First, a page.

Wait at least one whole week. It's best that he comes out when he is already sure of the routine and beginning to learn about its new home. I know it's hard to wait (I have to talk myself into it all the time when I get a new bird -all of my birds are rehomes, adoptions or rescues, none came to me as a baby) but believe me when I tell you that, in the long run, it really really pays to do it. Parrots have their own timetables... The thing is that we need to re-educate ourselves into what they mean as a 'pet' because we tend to treat all pets as if they were dogs or cats, animals that have been domesticated for thousands and thousands of years and which have not only adapted to sharing our own lifestyle but have also been bred for thousands of generations to be people-oriented so the bonding process with them is super fast. But parrots, even the ones that were born in captivity and imprinted to people are all identical genetically to their wild counterparts and the combination of the 'wild' genetic print, plus the fact that they are prey and not predators (like dogs and cats are) making them much more careful about accepting a stranger AND the fact that they, unlike dogs and cats, possess high and complex intelligence, makes it so they need time to make their own 'research' and deductions (check the articles I post here - there is a recent study on how parrots actually figure possibilities and remember and apply the knowledged acquired to new situations which means they, like some great apes and people, actually use something called 'domain-intelligence' which means they make decisions based on different sources of information). So, as hard as it will be, please be patient and wait a bit. Senegals are incredibly intelligent birds! They've done studies with grays, cockatoos, macaws, conures but, in truth, they should do one with senegals because, in my personal opinion, they are one of the smartest species of parrot! My male, Sweetpea Senegal, not only talks up a storm, he actually uses cognitive speech. He knows what he is saying, understand the replies (as long as you use the words he knows, of course) and is capable (and often does) have conversations with me. He truly communicates and even makes jokes! I used to have a bird rescue and cared for, literally, hundreds of parrots belonging to many different species and will admit he is the only one I have found with the capacity to do this but I firmly believe it's because most people don't know how to teach them correctly and, of course, they are like people and he might very well be the Albert Einstein of the parrots (do I sound bias, maybe? :lol: ).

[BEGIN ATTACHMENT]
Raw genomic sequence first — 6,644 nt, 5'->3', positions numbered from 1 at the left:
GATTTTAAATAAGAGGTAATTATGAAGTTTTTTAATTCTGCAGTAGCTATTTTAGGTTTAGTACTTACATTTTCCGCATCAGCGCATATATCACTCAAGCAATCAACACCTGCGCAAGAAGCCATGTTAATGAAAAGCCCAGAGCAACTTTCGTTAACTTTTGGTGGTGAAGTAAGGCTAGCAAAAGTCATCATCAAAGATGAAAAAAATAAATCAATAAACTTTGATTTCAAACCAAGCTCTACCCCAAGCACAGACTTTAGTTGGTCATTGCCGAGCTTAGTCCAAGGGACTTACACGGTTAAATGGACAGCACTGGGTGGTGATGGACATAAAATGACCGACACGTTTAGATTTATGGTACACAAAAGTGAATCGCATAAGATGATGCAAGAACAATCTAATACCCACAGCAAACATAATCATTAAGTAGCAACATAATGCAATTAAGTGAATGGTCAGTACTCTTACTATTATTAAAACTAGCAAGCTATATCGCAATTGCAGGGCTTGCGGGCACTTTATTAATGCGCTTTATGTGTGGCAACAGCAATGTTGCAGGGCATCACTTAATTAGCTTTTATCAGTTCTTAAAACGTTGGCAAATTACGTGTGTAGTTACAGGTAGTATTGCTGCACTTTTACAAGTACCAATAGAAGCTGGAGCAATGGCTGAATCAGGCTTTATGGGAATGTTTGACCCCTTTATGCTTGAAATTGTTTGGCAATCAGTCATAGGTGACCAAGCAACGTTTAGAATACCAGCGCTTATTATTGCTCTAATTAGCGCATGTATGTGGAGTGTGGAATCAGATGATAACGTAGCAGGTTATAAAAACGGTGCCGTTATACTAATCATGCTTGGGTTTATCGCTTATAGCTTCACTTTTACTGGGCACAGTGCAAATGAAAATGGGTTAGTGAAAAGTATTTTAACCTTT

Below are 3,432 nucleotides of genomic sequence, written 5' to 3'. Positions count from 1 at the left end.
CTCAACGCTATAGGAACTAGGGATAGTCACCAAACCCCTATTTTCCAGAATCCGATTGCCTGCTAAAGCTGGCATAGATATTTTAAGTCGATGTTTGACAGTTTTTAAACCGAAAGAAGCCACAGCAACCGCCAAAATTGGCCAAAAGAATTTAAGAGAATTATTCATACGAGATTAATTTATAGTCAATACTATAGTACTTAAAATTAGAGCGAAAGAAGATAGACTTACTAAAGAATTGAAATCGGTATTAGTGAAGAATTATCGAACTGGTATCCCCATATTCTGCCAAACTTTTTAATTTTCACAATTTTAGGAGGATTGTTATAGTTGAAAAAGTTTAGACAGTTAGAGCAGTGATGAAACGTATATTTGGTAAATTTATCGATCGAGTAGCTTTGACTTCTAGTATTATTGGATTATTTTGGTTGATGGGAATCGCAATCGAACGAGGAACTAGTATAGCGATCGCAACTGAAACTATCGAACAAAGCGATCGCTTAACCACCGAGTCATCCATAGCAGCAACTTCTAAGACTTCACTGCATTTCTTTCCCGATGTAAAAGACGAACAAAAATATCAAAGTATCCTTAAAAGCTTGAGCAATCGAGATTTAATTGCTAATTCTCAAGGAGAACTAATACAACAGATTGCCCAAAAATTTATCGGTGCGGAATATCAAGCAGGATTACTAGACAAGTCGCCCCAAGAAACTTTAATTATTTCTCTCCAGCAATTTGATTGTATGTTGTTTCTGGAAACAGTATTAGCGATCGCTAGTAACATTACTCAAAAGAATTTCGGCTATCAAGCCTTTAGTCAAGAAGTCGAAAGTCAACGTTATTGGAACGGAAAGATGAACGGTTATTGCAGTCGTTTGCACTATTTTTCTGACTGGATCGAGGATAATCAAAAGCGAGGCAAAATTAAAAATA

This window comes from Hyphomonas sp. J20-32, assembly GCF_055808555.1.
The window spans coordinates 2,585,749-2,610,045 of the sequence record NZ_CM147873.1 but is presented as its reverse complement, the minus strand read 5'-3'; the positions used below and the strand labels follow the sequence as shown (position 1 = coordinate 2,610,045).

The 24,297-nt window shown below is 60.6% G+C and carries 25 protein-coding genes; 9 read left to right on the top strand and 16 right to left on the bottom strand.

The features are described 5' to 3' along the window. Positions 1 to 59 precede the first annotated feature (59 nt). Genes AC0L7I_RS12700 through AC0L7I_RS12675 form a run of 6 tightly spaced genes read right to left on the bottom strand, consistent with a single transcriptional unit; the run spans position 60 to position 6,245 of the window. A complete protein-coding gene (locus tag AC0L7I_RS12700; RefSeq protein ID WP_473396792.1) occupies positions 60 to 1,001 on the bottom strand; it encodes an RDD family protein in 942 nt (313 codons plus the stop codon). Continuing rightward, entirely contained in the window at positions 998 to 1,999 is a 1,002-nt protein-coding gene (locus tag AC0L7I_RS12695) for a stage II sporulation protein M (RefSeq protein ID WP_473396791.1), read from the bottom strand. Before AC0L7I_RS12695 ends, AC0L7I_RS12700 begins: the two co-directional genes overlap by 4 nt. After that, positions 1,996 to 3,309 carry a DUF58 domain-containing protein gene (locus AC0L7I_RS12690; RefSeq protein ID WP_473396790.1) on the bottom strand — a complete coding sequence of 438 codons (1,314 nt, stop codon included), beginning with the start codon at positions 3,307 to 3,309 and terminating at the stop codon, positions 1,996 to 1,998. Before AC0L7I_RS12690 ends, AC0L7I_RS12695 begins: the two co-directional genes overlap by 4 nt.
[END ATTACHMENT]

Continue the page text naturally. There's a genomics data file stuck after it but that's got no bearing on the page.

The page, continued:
But, seriously, give him time to figure things out and observe him (but don't stare at him - only predators do that). If you see that he is settling down nicely to the routine (you will see that he starts to anticipate what is coming - always use the same words for each different action), that he is beginning to trust you and actually looks forward to your interactions (he will move to the side of the cage where you are and might even grab the bars), that he is relaxed and at ease with you (he will preen, eat, nap, vocalize, etc), you can start letting him out about two hours before dinner at dusk (because, if you feed right -meaning no free-feeding protein food, he will be eager for his dinner -protein!- and it will be easier to get him to come back into his cage for the night -make sure the artificial lights are off so he starts to produce melatonin).
Pajarita
Norwegian Blue
 
Gender: This parrot forum member is female
Posts: 17446
Location: NE New Jersey
Number of Birds Owned: 30
Types of Birds Owned: Toos, grays, zons, canaries, finches, cardinals, senegals, jardine, redbelly, sun conure, button quail, GCC, PFC, lovebirds
Flight: Yes